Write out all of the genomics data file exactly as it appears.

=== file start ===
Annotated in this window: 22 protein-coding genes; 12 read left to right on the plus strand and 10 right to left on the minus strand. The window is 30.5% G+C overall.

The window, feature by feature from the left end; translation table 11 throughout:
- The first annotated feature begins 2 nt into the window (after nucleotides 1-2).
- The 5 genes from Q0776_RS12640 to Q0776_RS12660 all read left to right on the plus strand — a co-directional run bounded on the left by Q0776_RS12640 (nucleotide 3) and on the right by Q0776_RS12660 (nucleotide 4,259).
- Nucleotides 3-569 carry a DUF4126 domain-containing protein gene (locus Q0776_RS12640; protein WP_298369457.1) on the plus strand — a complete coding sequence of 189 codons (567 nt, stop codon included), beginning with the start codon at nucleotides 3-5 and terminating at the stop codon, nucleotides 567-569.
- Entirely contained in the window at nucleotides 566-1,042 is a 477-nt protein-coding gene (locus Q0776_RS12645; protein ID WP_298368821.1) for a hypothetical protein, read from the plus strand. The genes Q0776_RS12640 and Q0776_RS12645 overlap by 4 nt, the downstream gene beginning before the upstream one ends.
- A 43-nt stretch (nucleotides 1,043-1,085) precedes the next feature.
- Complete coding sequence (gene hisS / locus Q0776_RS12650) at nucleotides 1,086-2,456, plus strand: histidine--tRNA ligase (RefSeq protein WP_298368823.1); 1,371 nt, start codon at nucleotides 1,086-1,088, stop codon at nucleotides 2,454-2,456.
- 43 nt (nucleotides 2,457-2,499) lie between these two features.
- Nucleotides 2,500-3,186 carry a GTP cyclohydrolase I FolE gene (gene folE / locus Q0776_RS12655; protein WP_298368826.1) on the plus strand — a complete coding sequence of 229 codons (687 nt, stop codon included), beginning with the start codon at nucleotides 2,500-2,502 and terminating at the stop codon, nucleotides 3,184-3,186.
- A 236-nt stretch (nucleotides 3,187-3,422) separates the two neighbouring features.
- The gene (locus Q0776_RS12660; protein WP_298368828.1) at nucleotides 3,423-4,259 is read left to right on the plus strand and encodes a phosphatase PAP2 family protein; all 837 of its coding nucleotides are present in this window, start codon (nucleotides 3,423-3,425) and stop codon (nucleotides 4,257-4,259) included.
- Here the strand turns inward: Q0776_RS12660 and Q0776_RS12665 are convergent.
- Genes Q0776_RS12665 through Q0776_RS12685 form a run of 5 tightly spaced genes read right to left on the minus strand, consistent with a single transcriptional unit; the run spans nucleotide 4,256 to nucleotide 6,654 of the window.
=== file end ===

Annotated in this window: 22 protein-coding genes; 12 read left to right on the plus strand and 10 right to left on the minus strand. The window is 30.5% G+C overall.

The window, feature by feature from the left end; translation table 11 throughout:
- The first annotated feature begins 2 nt into the window (after nucleotides 1-2).
- The 5 genes from Q0776_RS12640 to Q0776_RS12660 all read left to right on the plus strand — a co-directional run bounded on the left by Q0776_RS12640 (nucleotide 3) and on the right by Q0776_RS12660 (nucleotide 4,259).
- Nucleotides 3-569 carry a DUF4126 domain-containing protein gene (locus Q0776_RS12640; protein WP_298369457.1) on the plus strand — a complete coding sequence of 189 codons (567 nt, stop codon included), beginning with the start codon at nucleotides 3-5 and terminating at the stop codon, nucleotides 567-569.
- Entirely contained in the window at nucleotides 566-1,042 is a 477-nt protein-coding gene (locus Q0776_RS12645; protein ID WP_298368821.1) for a hypothetical protein, read from the plus strand. The genes Q0776_RS12640 and Q0776_RS12645 overlap by 4 nt, the downstream gene beginning before the upstream one ends.
- A 43-nt stretch (nucleotides 1,043-1,085) precedes the next feature.
- Complete coding sequence (gene hisS / locus Q0776_RS12650) at nucleotides 1,086-2,456, plus strand: histidine--tRNA ligase (RefSeq protein WP_298368823.1); 1,371 nt, start codon at nucleotides 1,086-1,088, stop codon at nucleotides 2,454-2,456.
- 43 nt (nucleotides 2,457-2,499) lie between these two features.
- Nucleotides 2,500-3,186 carry a GTP cyclohydrolase I FolE gene (gene folE / locus Q0776_RS12655; protein WP_298368826.1) on the plus strand — a complete coding sequence of 229 codons (687 nt, stop codon included), beginning with the start codon at nucleotides 2,500-2,502 and terminating at the stop codon, nucleotides 3,184-3,186.
- A 236-nt stretch (nucleotides 3,187-3,422) separates the two neighbouring features.
- The gene (locus Q0776_RS12660; protein WP_298368828.1) at nucleotides 3,423-4,259 is read left to right on the plus strand and encodes a phosphatase PAP2 family protein; all 837 of its coding nucleotides are present in this window, start codon (nucleotides 3,423-3,425) and stop codon (nucleotides 4,257-4,259) included.
- Here the strand turns inward: Q0776_RS12660 and Q0776_RS12665 are convergent.
- Genes Q0776_RS12665 through Q0776_RS12685 form a run of 5 tightly spaced genes read right to left on the minus strand, consistent with a single transcriptional unit; the run spans nucleotide 4,256 to nucleotide 6,654 of the window.